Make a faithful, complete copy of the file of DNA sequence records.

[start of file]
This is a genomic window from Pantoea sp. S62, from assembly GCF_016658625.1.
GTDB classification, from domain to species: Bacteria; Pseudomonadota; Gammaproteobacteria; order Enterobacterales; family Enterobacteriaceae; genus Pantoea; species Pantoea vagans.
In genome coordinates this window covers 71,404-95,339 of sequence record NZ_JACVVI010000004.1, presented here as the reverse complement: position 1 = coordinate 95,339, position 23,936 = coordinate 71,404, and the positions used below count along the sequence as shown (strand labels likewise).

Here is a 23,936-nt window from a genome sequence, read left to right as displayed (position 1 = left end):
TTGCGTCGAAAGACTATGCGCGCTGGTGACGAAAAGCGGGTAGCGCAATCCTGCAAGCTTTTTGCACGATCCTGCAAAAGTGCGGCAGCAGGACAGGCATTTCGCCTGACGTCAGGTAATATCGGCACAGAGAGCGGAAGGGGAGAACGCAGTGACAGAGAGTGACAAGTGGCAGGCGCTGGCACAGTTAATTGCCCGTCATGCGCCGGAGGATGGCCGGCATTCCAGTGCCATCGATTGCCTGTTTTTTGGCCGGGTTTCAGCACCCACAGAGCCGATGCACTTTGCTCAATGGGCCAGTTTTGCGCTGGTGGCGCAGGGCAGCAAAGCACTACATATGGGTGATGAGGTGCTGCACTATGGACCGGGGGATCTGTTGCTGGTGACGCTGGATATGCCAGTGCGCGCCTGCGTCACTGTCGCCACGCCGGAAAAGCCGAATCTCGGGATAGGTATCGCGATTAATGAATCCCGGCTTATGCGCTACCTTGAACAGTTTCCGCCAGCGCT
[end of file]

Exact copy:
This is a genomic window from Pantoea sp. S62, from assembly GCF_016658625.1.
GTDB classification, from domain to species: Bacteria; Pseudomonadota; Gammaproteobacteria; order Enterobacterales; family Enterobacteriaceae; genus Pantoea; species Pantoea vagans.
In genome coordinates this window covers 71,404-95,339 of sequence record NZ_JACVVI010000004.1, presented here as the reverse complement: position 1 = coordinate 95,339, position 23,936 = coordinate 71,404, and the positions used below count along the sequence as shown (strand labels likewise).

Here is a 23,936-nt window from a genome sequence, read left to right as displayed (position 1 = left end):
TTGCGTCGAAAGACTATGCGCGCTGGTGACGAAAAGCGGGTAGCGCAATCCTGCAAGCTTTTTGCACGATCCTGCAAAAGTGCGGCAGCAGGACAGGCATTTCGCCTGACGTCAGGTAATATCGGCACAGAGAGCGGAAGGGGAGAACGCAGTGACAGAGAGTGACAAGTGGCAGGCGCTGGCACAGTTAATTGCCCGTCATGCGCCGGAGGATGGCCGGCATTCCAGTGCCATCGATTGCCTGTTTTTTGGCCGGGTTTCAGCACCCACAGAGCCGATGCACTTTGCTCAATGGGCCAGTTTTGCGCTGGTGGCGCAGGGCAGCAAAGCACTACATATGGGTGATGAGGTGCTGCACTATGGACCGGGGGATCTGTTGCTGGTGACGCTGGATATGCCAGTGCGCGCCTGCGTCACTGTCGCCACGCCGGAAAAGCCGAATCTCGGGATAGGTATCGCGATTAATGAATCCCGGCTTATGCGCTACCTTGAACAGTTTCCGCCAGCGCT